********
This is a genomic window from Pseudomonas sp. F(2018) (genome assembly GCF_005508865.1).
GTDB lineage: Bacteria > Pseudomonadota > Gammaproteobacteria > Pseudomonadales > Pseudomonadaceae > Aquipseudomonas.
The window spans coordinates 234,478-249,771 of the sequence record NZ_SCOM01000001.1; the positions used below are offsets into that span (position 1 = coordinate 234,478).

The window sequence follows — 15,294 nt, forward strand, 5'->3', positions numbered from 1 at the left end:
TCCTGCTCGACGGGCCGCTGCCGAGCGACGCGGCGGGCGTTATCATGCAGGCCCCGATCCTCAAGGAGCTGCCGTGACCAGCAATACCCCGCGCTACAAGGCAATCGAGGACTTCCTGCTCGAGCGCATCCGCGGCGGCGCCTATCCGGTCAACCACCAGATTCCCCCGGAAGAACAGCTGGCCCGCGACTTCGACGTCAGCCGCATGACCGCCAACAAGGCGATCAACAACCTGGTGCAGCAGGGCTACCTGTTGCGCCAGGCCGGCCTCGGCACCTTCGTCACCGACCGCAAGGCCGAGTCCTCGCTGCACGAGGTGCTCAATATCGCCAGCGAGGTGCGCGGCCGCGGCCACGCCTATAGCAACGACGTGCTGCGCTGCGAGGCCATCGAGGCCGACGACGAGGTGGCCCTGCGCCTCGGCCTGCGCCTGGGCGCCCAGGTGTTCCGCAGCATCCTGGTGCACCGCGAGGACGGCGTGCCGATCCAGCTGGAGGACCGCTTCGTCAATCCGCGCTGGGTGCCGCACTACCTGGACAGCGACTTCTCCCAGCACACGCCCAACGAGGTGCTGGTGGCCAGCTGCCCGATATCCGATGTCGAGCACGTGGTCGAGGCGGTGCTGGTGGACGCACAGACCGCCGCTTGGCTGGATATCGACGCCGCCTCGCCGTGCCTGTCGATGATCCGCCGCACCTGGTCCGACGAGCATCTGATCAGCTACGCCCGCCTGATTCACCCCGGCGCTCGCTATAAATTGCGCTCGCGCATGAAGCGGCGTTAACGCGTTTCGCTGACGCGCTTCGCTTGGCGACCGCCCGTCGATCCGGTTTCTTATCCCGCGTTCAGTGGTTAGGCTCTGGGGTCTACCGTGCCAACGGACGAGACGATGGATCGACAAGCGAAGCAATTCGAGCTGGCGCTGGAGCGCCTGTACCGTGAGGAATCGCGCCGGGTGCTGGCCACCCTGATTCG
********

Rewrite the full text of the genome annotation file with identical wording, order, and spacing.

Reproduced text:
This is a genomic window from Pseudomonas sp. F(2018) (genome assembly GCF_005508865.1).
GTDB lineage: Bacteria > Pseudomonadota > Gammaproteobacteria > Pseudomonadales > Pseudomonadaceae > Aquipseudomonas.
The window spans coordinates 234,478-249,771 of the sequence record NZ_SCOM01000001.1; the positions used below are offsets into that span (position 1 = coordinate 234,478).

The window sequence follows — 15,294 nt, forward strand, 5'->3', positions numbered from 1 at the left end:
TCCTGCTCGACGGGCCGCTGCCGAGCGACGCGGCGGGCGTTATCATGCAGGCCCCGATCCTCAAGGAGCTGCCGTGACCAGCAATACCCCGCGCTACAAGGCAATCGAGGACTTCCTGCTCGAGCGCATCCGCGGCGGCGCCTATCCGGTCAACCACCAGATTCCCCCGGAAGAACAGCTGGCCCGCGACTTCGACGTCAGCCGCATGACCGCCAACAAGGCGATCAACAACCTGGTGCAGCAGGGCTACCTGTTGCGCCAGGCCGGCCTCGGCACCTTCGTCACCGACCGCAAGGCCGAGTCCTCGCTGCACGAGGTGCTCAATATCGCCAGCGAGGTGCGCGGCCGCGGCCACGCCTATAGCAACGACGTGCTGCGCTGCGAGGCCATCGAGGCCGACGACGAGGTGGCCCTGCGCCTCGGCCTGCGCCTGGGCGCCCAGGTGTTCCGCAGCATCCTGGTGCACCGCGAGGACGGCGTGCCGATCCAGCTGGAGGACCGCTTCGTCAATCCGCGCTGGGTGCCGCACTACCTGGACAGCGACTTCTCCCAGCACACGCCCAACGAGGTGCTGGTGGCCAGCTGCCCGATATCCGATGTCGAGCACGTGGTCGAGGCGGTGCTGGTGGACGCACAGACCGCCGCTTGGCTGGATATCGACGCCGCCTCGCCGTGCCTGTCGATGATCCGCCGCACCTGGTCCGACGAGCATCTGATCAGCTACGCCCGCCTGATTCACCCCGGCGCTCGCTATAAATTGCGCTCGCGCATGAAGCGGCGTTAACGCGTTTCGCTGACGCGCTTCGCTTGGCGACCGCCCGTCGATCCGGTTTCTTATCCCGCGTTCAGTGGTTAGGCTCTGGGGTCTACCGTGCCAACGGACGAGACGATGGATCGACAAGCGAAGCAATTCGAGCTGGCGCTGGAGCGCCTGTACCGTGAGGAATCGCGCCGGGTGCTGGCCACCCTGATTCG